PGP on shaky ground
The standard for Web encryption programs is being abandoned by its vendor, leaving plenty of questions and problems for users.
Computerworld - Bad things do happen to good code. So learned Phil Zimmermann, author of Pretty Good Privacy (PGP), which in the early 1990s became the de facto standard for cryptology development on the Internet, according to analysts and user groups.
While working with human rights advocates in 1991, Zimmermann released his powerful encryption, signing and authentication freeware, which did away with the need for third-party key authorities to issue and manage the keys that lock and unlock data.
In fact, the mathematical encryption algorithm was so good that Zimmermann nearly went to jail after one of his associates posted the algorithm's source code on the Web and it caught the attention of the U.S. Customs Service. The federal government wasn't happy that such a powerful secrecy tool had become available to anyone who wanted it and had the technical skills to use the complex program. It took a three-year legal battle before Zimmermann was eventually cleared of violating the International Traffic in Arms Regulations for exporting munitions.
Phil Zimmermann, author of Pretty Good Privacy
"As Network Associates drops PGP, it drops the ease of use and high level of integration PGP achieved in the desktop computing environment," says Julian Koh, a network engineer at Northwestern University in Evanston, Ill., who uses PGP for file and mail encryption inside Northwestern's network. "They've also dropped support for that product. So if someone's using the latest version of PGP on XP and they install a Microsoft service pack for XP, it could break their PGP. And there's not going to be any update from Network Associates to patch PGP."
Because of PGP's history as free software, the number of companies that have installed it is unknown. But large organizations such as Lockheed Martin Corp. use PGP on a limited basis for critical communications and file encryption, according to a spokesperson at the Bethesda, Md.-based company. And PGP is also being used in a lot of Web site scripting, says Adam Back, a security consultant in Montreal who has used PGP for eight
- Silicon Valley's 19 Coolest Places to Work
- Is Windows 8 Development Worth the Trouble?
- 8 Books Every IT Leader Should Read This Year
- 10 Hot Hadoop Startups to Watch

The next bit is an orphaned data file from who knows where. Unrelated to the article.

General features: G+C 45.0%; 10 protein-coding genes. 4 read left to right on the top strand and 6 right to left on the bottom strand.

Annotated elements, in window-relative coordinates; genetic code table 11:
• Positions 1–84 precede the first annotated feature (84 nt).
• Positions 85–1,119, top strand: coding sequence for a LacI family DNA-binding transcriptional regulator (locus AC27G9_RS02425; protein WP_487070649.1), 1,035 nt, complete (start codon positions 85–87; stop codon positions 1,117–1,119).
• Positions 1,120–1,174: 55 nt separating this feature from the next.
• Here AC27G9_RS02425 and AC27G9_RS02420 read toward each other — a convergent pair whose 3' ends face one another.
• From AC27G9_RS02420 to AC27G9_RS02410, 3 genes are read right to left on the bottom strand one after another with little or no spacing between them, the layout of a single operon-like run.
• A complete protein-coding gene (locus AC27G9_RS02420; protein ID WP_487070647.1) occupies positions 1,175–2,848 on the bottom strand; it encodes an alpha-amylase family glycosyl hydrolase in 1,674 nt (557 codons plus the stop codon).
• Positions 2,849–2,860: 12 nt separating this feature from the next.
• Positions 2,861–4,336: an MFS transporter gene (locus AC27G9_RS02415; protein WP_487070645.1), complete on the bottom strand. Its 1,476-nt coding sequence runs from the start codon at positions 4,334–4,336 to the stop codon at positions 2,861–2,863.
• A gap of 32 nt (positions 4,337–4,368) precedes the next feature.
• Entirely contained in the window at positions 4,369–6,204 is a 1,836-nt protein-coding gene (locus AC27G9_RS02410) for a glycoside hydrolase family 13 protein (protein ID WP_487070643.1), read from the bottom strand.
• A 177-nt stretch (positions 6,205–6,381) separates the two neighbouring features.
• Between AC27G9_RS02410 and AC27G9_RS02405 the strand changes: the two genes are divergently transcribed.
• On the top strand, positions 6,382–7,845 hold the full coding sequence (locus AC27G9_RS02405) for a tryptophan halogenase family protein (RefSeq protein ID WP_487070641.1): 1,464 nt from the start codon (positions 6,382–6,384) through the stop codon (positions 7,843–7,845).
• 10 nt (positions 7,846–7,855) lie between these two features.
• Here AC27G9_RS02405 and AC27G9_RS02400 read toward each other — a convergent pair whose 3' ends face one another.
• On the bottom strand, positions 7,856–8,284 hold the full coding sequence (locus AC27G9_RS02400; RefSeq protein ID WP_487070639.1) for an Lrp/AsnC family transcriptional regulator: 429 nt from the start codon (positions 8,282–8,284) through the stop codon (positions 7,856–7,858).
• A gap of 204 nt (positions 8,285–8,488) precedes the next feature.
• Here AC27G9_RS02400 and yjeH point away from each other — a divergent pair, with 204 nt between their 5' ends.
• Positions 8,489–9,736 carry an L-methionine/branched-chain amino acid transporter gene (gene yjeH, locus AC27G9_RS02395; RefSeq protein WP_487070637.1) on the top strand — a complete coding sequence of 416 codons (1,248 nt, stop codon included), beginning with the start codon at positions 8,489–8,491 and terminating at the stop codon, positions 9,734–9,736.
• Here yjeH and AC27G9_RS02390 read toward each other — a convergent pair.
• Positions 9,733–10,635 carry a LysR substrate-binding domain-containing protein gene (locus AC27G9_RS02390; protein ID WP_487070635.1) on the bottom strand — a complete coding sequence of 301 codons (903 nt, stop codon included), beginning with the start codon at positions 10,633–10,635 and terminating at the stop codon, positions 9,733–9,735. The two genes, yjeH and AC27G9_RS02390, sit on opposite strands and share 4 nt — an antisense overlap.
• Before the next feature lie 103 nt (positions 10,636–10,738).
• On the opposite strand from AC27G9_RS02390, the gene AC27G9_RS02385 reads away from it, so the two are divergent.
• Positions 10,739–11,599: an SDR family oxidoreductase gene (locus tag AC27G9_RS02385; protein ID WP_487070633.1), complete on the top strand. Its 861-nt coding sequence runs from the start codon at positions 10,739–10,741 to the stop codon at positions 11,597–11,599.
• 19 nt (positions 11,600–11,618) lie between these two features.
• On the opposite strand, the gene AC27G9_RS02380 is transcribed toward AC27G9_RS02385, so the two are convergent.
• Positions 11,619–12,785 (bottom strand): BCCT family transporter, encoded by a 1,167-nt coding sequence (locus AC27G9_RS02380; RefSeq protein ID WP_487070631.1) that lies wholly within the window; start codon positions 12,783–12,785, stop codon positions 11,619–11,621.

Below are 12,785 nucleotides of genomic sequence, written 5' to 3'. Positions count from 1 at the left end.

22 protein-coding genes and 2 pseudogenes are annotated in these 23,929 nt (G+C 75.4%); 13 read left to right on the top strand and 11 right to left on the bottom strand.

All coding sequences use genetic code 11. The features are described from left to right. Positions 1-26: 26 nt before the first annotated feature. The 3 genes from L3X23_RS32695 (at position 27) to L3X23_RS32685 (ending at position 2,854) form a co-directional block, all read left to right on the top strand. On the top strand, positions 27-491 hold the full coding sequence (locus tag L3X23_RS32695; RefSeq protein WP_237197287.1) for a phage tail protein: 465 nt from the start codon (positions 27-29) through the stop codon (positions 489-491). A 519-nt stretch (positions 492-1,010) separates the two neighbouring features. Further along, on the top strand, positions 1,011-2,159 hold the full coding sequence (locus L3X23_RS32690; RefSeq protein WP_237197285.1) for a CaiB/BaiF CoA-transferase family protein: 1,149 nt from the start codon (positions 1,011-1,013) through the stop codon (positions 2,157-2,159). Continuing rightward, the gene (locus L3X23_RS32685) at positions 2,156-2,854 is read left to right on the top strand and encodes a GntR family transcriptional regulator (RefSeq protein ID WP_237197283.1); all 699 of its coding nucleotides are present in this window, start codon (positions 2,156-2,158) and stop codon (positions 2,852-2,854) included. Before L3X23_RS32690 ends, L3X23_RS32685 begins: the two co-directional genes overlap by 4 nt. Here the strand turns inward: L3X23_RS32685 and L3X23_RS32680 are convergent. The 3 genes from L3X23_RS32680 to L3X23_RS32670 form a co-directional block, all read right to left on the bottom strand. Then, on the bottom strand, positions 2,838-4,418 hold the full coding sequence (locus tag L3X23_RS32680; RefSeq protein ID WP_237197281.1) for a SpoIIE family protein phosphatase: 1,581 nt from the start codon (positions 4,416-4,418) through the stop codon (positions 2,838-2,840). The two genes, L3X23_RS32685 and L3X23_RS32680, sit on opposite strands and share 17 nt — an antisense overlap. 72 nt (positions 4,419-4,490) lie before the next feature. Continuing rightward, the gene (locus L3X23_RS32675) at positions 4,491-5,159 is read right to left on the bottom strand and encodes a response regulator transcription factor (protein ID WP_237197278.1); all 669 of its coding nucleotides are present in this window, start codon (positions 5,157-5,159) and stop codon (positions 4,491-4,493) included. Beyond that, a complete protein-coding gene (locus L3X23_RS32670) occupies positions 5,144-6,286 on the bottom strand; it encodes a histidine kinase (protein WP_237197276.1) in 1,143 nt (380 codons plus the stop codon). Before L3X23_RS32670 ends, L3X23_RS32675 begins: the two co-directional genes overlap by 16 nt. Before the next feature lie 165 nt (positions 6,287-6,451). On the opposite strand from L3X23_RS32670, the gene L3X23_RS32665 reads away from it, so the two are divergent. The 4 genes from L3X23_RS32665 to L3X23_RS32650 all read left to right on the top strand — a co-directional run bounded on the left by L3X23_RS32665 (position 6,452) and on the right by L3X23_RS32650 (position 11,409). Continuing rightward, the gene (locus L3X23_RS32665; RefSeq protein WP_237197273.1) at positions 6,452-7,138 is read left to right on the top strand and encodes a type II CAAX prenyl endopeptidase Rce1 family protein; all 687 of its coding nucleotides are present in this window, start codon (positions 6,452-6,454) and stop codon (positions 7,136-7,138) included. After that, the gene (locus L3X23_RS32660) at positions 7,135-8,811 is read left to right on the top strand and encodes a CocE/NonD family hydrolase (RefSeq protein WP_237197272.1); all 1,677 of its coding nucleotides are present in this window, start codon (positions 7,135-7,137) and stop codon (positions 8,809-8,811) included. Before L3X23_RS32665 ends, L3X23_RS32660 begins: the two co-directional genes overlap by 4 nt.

- Slideshow: 7 security mistakes people make with their mobile device
- iOS vs. Android: Which is more secure?
- 11 sure signs you've been hacked
- Acxiom Case Study This case study, which focuses on Acxiom, explores how the company was able to secure employee data, reduce migration costs and boost productivity...
- Windows® XP Migration: Protect and Secure Critical Data With the end of the Microsoft Windows XP operating system's lifecycle on April 8, 2014, businesses are faced with the decision to migrate...
- Enhancing Application Protection and Recovery with a Modern Approach to Snapshot Management This CommVault Business Value and Technology White Paper explains how Simpana IntelliSnap® Recovery Manager can make your application recovery fast and reliable.
- Radicati: Cloud Business Email - Market Quadrant 2013 Google was named the top cloud business email provider in a recent report by research firm Radicati. Out of 14 key players, Google...
- Live Webcast LIVE EVENT: 5/7, The End of Data Protection As We Know It. Introducing a Next Generation Data Protection Architecture. Traditional backup is going away, but where does this leave end-users?
- LIVE EVENT: 5/7, The End of Data Protection As We Know It. Introducing a Next Generation Data Protection Architecture. Traditional backup is going away, but where does this leave end-users?
- On-demand webinar: "Mobility Mayhem: Balancing BYOD with Enterprise Security" Check out this on-demand webinar to hear Sophos senior security expert John Shier deep dive into how BYOD impacts your enterprise security strategy... All Security White Papers | Webcasts